Nashville-based Americana pioneer Justin Townes Earle has followed a meandering route of reinvention on each of his five full-length albums and lone EP. He’s moved from the classic honky tonk of 2008’s The Good Life through phases of country, rockabilly and soul along the way to 2012’s near perfect Memphis Horns-inspired Nothing’s Gonna Change The Way You Feel About Me Now. And yet, in some ways, Single Mothers feels like a continuation of Nothing’s Gonna Change The Way You Feel About Me Now. The mournful pedal steel (courtesy of returning guitarist Paul Niehaus) and smooth production sonically link the two records. But rather than a reinvention of his song, Single Mothers represents a renewal of self for Earle.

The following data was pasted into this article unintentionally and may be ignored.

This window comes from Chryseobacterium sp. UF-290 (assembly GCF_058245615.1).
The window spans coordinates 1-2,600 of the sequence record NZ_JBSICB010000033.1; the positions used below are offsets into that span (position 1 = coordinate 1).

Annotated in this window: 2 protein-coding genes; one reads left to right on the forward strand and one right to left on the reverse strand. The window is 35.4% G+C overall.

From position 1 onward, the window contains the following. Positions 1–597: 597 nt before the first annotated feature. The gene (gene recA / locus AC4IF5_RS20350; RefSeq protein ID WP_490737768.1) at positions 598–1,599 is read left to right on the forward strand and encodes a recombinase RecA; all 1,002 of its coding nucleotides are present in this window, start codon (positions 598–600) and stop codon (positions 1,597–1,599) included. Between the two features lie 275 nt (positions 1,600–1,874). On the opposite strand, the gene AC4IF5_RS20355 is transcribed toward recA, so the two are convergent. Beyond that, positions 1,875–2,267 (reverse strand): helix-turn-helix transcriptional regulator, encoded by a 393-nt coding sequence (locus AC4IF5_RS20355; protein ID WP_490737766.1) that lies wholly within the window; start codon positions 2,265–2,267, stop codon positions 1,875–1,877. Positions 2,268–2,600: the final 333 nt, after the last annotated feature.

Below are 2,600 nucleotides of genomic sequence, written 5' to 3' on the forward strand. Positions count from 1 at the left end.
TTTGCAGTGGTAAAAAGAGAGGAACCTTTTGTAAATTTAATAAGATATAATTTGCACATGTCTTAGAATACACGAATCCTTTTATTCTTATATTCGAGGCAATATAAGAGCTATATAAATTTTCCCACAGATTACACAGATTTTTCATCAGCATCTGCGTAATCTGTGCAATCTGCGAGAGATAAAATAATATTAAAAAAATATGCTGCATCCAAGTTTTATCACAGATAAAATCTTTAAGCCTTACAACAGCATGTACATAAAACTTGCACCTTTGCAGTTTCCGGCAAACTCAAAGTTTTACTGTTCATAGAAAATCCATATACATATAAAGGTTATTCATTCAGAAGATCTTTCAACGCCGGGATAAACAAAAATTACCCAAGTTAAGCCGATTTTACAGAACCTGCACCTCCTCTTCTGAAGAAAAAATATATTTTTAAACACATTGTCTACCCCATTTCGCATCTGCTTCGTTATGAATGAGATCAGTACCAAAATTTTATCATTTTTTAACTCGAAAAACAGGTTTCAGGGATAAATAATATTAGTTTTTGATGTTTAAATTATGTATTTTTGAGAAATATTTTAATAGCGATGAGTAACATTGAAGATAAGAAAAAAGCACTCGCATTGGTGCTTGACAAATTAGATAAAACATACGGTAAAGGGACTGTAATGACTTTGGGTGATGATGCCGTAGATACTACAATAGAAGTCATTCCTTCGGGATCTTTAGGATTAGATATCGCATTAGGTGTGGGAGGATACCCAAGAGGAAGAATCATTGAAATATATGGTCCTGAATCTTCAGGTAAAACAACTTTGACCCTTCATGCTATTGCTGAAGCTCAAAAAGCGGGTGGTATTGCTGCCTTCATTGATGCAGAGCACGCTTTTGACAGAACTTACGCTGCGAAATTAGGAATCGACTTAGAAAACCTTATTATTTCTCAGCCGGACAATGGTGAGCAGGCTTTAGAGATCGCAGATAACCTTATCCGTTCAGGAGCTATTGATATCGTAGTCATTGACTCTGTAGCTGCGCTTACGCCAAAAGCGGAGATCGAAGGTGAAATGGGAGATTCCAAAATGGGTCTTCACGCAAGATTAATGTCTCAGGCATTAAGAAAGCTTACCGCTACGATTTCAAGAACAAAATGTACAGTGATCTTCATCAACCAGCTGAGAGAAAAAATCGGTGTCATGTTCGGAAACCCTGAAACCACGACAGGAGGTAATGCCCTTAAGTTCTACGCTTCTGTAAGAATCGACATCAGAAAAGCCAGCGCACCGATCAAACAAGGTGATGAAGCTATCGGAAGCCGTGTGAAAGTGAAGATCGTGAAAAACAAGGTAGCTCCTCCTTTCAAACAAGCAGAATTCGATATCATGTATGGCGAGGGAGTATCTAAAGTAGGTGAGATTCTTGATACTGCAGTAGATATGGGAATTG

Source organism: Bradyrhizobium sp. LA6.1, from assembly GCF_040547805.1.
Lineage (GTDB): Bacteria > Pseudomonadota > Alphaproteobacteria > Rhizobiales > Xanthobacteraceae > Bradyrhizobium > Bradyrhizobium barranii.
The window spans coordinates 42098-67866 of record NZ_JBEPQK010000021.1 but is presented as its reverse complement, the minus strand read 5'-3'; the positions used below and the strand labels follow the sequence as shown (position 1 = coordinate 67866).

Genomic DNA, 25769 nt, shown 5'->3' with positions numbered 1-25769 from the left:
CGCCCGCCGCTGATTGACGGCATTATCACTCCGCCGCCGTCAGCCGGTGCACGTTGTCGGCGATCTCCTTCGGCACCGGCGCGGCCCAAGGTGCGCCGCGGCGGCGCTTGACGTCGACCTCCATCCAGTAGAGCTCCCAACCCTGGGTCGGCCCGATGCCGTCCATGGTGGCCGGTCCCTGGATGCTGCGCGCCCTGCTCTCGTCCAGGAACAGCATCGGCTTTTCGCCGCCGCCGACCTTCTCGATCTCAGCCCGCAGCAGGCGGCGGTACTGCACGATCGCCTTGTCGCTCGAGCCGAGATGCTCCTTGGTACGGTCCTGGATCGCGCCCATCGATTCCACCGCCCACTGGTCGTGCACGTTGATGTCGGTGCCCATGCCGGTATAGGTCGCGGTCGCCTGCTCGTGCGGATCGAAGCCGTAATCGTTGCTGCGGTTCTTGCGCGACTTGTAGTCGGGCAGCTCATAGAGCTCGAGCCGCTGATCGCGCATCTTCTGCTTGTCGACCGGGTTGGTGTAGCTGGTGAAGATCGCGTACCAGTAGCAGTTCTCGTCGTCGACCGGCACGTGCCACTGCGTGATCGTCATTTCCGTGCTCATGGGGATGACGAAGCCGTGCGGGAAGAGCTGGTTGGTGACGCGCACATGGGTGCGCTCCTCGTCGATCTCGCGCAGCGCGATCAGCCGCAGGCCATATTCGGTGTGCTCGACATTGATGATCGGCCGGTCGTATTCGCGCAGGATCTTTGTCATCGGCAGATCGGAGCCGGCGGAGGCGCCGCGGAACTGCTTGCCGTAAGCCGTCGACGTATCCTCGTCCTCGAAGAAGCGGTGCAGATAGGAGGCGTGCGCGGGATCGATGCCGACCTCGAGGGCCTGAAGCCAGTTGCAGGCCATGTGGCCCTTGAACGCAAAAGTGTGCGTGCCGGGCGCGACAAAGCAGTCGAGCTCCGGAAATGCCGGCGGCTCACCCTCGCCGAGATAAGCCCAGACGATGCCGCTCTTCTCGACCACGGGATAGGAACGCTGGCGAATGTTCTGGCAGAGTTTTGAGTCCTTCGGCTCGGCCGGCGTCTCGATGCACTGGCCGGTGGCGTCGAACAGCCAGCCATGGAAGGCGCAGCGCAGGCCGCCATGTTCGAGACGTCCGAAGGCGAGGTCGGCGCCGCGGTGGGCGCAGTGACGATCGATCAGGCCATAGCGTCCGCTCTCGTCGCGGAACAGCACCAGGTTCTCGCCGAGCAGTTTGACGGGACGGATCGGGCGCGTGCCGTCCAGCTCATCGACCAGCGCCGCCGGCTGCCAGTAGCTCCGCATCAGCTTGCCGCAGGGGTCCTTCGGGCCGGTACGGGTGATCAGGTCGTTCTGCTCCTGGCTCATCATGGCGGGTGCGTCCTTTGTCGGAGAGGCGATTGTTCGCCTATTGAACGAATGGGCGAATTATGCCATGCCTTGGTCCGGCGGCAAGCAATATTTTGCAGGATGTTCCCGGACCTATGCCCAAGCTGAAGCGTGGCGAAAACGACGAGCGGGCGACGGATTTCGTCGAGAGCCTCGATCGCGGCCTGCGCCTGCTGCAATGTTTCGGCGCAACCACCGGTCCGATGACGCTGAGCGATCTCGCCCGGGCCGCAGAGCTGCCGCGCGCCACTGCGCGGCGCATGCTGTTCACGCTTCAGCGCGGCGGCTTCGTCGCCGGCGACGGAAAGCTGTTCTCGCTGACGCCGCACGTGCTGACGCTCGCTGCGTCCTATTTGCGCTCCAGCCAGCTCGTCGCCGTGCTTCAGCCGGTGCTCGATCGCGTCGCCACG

Single Mothers is Earle’s first record for Vagrant Records, his first as a sober man and a married man. Single Mothers is not an overtly happy record, though, as indicated by the title. Rather, it illustrates a shift in perspective in how Earle reconciles with his past—from his famous father’s abandonment to his own parallel substance abuse. He addresses his own upbringing on the title track with such poignancy as, “Absent father, oh, never offers, even a dollar / He doesn’t seem to be bothered / By the fact that he’s forfeited his right to his own, now / Absent father, is long gone now.” But Earle also digs back to his youth of listening to Billie Holiday, telling her story in his own heartbroken way on lead single “White Gardenias.” Most surprisingly, Earle seems to transform parts of his past into positive, up-tempo fun on “My Baby Drives.” While the familiar ache still haunts Single Mothers, Earle treats it with new wisdom, choosing instead to ramble forward, rather than perseverate and drift waywardly back.